ABOUT THE AUTHOR Pierrepont Johnson is a New York City based freelance journalist. He is the Vice President of Business Development for an international education firm, 4Schoolers. He holds a dual masters from Fordham University: MA in International Political Economy and Development, and MA in Economics. As a recipient of a grant from Fordham, he studied emerging markets at the University of Pretoria in South Africa.




n 11 December, Morocco became the latest Arab League country to normalize diplomatic relations with Israel, after the UAE, Bahrain, and Sudan. The deal encourages cooperation between Israel and Morocco and upends thirty years of U.S. policy by granting U.S. recognition to Morocco’s sovereignty claim over the contested territory of Western Sahara. The decision was made shortly after the first official ceasefire violation in the territory by the Moroccan government in November 2020. Moving forward, the Biden administration has an opportunity to closely monitor Morocco’s administration of Western Sahara, with costs imposed for human rights violations. Western Sahara’s Colonial History In response to international pressure, Spain began moving to relinquish Western Sahara in the mid-1970s. In 1975, a UN fact-finding mission found Sahrawi consensus in favor of independence, while the International Court of Justice ruled that there was no proof of any “tie of territorial sovereignty” with either Morocco or Mauritania. On the day J A N U A RY 2 0 2 1 30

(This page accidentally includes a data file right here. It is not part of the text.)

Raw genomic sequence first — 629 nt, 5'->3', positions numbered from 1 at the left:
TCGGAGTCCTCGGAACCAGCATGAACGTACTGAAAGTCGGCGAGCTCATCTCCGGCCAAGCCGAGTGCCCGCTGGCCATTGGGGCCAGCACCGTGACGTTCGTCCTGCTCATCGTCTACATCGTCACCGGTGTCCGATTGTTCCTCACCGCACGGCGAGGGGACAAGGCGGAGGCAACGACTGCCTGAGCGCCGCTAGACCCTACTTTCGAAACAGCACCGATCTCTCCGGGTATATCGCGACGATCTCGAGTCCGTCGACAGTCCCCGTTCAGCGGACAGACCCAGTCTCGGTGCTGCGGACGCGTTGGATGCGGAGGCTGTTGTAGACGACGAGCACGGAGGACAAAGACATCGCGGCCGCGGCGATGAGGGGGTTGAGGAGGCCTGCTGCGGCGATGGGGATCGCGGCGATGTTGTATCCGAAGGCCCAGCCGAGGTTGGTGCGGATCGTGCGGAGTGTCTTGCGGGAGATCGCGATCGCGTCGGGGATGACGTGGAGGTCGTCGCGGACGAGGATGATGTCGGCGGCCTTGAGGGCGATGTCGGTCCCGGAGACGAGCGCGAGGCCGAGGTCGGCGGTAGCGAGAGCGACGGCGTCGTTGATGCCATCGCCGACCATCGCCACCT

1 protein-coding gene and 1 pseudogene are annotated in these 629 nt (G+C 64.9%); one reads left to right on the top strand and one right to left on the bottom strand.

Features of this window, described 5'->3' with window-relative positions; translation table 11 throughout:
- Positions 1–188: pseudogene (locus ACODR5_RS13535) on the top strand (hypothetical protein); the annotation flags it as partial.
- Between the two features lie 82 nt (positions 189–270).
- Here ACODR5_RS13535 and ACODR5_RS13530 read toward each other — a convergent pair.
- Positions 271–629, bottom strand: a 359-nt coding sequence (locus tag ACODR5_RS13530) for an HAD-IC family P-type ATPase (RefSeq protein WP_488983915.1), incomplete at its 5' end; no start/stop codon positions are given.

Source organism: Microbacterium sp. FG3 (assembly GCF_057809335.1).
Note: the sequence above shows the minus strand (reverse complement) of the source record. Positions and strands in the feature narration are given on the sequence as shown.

of that ruling, Moroccan King Hassan II launched the Green March of 350,000 Moroccans to effectively annex Western Sahara. Soon after, 40,000 troops moved to occupy the territory, triggering armed conflict between Mauritania, Morocco, and the Sahrawi nationalist movement known as the Polisario Front. Mauritania ultimately relinquished its claim on the region in 1979; however, Morocco and Polisario Front’s conflict continued. During this period, the Sahrawi Arab Democratic Republic became an African Union member and received recognition from 80 governments. A 1991 peace agreement was signed between the Moroccan government and the Polisario Front, installing a UN peacekeeping force called UN Mission for the Referendum in Western Sahara (MINURSO). The idea behind the agreement was to uphold the status quo until an independence referendum is held, with both sides determining who would be an eligible voter. Despite the Moroccan government’s efforts to control that referendum’s outcome, including by incentivizing migration southward, it became increasingly clear that the vote would be for independence. As such, no referendum has been held. Morocco has maintained de facto